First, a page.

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Q&A with David Robinson, Robinson Studio Gallery

The story behind Robinson Studio Gallery's Captivating Figurative Sculptures

By GRAY Editors

Photgraphed by Ken Maye


Above: Chair, composite bronze maquette, 2014. Below: Sculptor David Robinson working on the bronze.

It is almost impossible for sculptures by David Robinson to go unnoticed—not least because they often reach heights of up to 25 feet.

What’s even more striking, however, is how his figures, crafted in bronze, silver, and iron, are suspended in elegantly wrought tension. Robinson Studio Gallery’s epic works, often created in collaboration with architects and landscape designers, have graced private and public spaces for more than 25 years. GRAY goes into the studio with Robinson to better understand his artistic process.


What drives your creativity? In a culture increasingly obsessed with efficiency, pragmatics, and low-cost production, the artist lives in a vocational state best described as a temporary stay of execution. Most days, simply staying aware of the enormous privilege of being a practicing artist is a good creative fuel supply. As an art student, I was told that the figure was dead, yet I remained captivated by the work of Giacometti, Moore, and Marini, and their endless capacity for iterations of the figure in space. I suppose I just stubbornly believed in the figure’s enduring potential—and I still do.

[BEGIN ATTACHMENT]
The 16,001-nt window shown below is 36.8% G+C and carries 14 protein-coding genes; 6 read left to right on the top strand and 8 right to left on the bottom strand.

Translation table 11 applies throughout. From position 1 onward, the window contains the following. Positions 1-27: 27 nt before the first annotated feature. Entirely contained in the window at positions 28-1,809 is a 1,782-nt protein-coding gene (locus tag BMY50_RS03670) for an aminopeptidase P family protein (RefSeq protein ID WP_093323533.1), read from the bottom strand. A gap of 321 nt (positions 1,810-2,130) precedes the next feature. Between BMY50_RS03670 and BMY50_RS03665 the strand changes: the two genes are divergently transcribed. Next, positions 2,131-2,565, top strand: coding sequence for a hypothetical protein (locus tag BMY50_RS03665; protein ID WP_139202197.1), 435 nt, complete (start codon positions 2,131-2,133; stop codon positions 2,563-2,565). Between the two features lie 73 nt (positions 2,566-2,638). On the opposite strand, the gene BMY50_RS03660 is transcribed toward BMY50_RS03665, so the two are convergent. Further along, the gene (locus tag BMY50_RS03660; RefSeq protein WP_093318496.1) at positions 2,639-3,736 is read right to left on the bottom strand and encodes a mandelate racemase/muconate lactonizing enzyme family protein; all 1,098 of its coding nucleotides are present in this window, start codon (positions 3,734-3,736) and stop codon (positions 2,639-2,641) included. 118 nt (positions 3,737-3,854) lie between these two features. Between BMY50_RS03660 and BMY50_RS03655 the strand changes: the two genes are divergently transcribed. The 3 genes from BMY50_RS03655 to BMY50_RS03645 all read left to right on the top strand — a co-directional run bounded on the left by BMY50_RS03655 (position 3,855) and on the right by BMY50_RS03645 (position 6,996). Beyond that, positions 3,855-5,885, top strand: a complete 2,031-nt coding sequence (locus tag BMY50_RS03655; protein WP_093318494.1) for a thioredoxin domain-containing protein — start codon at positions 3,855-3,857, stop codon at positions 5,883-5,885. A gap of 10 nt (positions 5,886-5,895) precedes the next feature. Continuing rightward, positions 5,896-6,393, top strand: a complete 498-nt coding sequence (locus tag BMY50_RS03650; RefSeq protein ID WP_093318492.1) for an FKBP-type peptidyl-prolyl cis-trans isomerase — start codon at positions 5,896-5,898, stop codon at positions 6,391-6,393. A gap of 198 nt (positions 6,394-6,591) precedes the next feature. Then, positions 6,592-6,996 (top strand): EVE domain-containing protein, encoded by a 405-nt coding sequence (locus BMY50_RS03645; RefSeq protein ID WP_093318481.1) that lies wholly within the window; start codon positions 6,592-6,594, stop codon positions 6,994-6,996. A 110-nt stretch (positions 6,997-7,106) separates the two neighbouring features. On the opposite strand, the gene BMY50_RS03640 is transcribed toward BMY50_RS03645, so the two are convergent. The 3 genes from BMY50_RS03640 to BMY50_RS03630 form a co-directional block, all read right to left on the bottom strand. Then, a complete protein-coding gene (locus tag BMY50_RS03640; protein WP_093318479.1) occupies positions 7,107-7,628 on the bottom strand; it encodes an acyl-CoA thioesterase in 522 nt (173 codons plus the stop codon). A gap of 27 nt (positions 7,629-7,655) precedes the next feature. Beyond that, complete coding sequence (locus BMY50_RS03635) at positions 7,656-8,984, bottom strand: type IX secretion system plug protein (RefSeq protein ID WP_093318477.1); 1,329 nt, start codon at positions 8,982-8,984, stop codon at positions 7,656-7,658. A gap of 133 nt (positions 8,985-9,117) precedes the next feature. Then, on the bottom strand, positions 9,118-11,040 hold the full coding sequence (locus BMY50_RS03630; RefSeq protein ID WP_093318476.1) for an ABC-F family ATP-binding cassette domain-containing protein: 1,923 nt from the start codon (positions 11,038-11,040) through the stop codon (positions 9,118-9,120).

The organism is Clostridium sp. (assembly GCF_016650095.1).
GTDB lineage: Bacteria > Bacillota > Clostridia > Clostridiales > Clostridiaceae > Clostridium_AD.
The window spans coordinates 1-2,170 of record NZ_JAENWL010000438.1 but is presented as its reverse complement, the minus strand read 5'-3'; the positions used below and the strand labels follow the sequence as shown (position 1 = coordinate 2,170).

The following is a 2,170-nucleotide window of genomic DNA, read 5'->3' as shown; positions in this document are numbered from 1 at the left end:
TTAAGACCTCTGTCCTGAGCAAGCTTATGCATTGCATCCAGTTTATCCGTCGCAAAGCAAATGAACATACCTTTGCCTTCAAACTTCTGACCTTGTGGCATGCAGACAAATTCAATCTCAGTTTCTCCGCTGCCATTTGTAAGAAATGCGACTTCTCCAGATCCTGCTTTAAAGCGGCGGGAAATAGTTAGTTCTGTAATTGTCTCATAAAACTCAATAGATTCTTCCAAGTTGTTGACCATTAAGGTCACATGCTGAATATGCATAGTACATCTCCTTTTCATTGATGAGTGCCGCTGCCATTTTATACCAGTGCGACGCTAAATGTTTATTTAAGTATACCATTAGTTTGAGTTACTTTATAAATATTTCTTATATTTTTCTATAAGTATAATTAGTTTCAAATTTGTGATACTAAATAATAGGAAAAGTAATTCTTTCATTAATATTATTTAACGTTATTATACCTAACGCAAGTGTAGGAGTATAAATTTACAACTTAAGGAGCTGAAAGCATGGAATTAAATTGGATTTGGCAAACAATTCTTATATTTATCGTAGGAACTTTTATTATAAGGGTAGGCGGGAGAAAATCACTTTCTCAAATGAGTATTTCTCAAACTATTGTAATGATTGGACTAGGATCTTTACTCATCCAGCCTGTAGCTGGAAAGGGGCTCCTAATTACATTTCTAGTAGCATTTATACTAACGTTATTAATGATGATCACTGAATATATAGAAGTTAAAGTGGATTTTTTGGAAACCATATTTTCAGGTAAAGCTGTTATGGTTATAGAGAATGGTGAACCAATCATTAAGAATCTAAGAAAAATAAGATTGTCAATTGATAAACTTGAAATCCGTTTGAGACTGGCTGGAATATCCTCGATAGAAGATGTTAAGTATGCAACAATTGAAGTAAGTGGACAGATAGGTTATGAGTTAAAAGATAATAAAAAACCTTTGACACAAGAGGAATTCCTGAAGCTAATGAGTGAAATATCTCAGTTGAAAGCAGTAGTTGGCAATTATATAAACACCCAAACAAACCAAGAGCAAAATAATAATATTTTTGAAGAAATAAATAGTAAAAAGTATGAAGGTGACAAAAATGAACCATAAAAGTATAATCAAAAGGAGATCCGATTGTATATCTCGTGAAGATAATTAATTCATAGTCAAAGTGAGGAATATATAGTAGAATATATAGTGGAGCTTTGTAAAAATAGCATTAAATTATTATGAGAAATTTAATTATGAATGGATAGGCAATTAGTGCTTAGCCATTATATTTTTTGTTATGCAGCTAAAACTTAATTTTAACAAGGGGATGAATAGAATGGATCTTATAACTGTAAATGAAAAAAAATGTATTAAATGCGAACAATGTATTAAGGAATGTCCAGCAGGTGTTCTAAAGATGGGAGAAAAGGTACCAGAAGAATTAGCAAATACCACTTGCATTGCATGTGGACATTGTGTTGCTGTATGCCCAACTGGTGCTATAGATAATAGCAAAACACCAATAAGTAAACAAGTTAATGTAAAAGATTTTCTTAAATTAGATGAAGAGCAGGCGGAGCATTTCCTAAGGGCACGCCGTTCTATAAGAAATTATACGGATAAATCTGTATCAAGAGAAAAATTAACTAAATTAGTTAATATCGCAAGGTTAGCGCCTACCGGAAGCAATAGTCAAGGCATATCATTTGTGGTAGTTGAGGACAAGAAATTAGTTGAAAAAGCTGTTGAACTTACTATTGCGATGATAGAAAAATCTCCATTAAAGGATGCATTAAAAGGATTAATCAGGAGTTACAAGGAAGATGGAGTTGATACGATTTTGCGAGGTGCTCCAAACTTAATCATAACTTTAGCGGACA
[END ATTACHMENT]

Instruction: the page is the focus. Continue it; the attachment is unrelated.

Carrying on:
Device and Desire, one of Robinson’s signature pieces.

Tell us about the commission process—how do your sculptures go from concept to final form? First I like to see the site and then go back to the studio to reflect on initial concepts and create maquettes, sketches, and a proposal. The conversation with my client then unfolds from there. The most successful pieces emerge when I feel a strong connection to the client. It’s not a rare occurrence—after all, if you’re in dialogue with a client, there’s already an overlap in your respective visions. A commission is more than a mere transaction; it’s a uniquely human interaction, using art as a transcendent communiqué.

How do you define success? The most exciting thing about commissions is how clients present you with ‘problems’ you didn’t know you had. Finding unanticipated solutions—that’s success to me. I love the saying attributed to American playwright Edward Albee: ‘There are two things that ruin artists—success and failure.’ In truth, I’d like the resilience to fail a thousand times in the pursuit of one good work.

Casting for Critical Mass, a private commission.

What career achievement are you proudest of? I had major cardiac surgery a year ago, so I spent a lot of time in the Vancouver General Hospital. And then a few months ago, through the gift of a private donor, I was commissioned to do a piece for the hospital’s seven-story atrium. It’s incredibly gratifying to be able to give back to the hundreds of people who spend their days in that facility. The feedback during this process gave me that ‘aha’ experience of realizing how art can truly be a gift.


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